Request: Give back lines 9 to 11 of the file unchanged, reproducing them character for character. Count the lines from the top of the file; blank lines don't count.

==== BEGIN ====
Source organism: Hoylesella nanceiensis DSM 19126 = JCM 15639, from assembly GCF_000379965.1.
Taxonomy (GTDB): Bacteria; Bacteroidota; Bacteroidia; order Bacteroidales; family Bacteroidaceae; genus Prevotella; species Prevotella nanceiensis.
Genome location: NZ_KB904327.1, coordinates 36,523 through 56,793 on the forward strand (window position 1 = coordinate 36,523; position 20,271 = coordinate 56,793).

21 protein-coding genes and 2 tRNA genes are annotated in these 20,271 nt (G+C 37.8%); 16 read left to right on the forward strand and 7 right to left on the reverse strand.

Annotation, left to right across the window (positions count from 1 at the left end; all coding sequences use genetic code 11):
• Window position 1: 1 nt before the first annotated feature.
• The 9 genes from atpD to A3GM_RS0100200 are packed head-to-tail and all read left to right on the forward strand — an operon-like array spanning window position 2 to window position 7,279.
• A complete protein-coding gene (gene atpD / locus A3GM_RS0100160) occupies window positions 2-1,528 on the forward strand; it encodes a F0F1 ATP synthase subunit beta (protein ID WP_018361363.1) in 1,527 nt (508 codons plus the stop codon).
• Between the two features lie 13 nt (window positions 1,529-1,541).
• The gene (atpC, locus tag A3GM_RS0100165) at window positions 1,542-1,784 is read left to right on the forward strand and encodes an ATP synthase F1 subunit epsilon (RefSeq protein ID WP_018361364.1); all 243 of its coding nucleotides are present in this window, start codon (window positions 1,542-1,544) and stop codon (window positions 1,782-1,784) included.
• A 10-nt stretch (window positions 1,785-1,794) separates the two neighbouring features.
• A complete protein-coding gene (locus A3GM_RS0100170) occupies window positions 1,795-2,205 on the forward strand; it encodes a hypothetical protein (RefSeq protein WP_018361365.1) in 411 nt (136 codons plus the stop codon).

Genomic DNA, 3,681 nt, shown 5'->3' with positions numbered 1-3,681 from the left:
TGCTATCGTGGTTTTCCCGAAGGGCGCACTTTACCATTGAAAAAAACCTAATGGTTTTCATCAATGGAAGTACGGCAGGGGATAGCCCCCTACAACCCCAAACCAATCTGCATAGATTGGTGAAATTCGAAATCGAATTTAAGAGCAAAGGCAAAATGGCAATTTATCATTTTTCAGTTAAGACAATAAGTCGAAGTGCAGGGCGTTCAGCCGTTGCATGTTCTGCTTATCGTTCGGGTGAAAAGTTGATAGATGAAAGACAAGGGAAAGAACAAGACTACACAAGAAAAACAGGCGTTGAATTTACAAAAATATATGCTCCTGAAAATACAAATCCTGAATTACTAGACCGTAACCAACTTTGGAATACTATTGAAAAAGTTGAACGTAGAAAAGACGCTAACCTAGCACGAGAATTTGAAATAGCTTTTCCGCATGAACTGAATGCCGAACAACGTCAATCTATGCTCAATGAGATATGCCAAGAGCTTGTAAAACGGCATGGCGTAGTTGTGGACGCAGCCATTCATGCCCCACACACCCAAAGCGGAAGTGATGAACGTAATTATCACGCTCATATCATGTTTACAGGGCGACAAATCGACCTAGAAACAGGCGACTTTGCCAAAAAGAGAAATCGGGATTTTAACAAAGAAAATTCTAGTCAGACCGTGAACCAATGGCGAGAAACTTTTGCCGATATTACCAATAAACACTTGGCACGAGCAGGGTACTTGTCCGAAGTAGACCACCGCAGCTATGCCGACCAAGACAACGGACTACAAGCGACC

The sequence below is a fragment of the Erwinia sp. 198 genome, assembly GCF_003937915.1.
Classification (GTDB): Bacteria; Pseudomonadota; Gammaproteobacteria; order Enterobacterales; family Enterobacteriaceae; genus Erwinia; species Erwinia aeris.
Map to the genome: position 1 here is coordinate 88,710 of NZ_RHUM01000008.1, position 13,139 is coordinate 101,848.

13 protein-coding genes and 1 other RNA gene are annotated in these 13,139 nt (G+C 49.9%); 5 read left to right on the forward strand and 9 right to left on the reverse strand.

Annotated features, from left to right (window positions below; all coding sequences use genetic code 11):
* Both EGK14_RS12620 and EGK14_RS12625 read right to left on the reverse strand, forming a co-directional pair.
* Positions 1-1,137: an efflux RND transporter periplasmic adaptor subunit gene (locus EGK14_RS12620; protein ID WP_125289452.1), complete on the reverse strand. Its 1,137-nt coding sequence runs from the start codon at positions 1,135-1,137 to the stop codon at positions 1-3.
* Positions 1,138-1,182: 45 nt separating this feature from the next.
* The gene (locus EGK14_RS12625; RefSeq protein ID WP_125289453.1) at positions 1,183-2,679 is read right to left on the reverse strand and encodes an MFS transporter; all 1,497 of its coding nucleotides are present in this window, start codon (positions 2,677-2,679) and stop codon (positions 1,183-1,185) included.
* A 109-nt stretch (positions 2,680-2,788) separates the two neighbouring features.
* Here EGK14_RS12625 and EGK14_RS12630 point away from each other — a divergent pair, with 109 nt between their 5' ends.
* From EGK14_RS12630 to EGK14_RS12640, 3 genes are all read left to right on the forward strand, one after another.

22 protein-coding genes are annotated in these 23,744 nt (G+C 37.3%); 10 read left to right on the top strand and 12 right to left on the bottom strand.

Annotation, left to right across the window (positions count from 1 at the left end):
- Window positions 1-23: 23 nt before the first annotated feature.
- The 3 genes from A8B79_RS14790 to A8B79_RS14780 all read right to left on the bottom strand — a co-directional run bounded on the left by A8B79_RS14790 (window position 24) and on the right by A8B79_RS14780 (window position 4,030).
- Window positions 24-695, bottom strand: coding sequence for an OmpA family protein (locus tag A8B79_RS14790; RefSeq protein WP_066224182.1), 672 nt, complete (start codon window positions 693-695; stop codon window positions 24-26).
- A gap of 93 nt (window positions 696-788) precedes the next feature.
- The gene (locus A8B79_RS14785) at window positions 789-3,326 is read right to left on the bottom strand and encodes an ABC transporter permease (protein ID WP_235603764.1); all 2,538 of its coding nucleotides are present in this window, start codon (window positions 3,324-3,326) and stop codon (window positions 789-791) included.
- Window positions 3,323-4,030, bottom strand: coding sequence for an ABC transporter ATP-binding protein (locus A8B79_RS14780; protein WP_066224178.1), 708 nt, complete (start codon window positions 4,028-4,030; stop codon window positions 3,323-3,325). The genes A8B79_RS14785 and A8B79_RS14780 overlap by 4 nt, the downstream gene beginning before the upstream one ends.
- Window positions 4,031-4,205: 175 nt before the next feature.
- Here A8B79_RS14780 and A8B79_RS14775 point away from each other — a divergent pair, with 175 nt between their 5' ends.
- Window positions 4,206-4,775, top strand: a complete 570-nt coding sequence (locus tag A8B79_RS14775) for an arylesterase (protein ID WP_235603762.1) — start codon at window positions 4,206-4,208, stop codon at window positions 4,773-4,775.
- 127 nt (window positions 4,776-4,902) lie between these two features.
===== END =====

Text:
• Between the two features lie 13 nt (window positions 1,529-1,541).
• The gene (atpC, locus tag A3GM_RS0100165) at window positions 1,542-1,784 is read left to right on the forward strand and encodes an ATP synthase F1 subunit epsilon (RefSeq protein ID WP_018361364.1); all 243 of its coding nucleotides are present in this window, start codon (window positions 1,542-1,544) and stop codon (window positions 1,782-1,784) included.
• A 10-nt stretch (window positions 1,785-1,794) separates the two neighbouring features.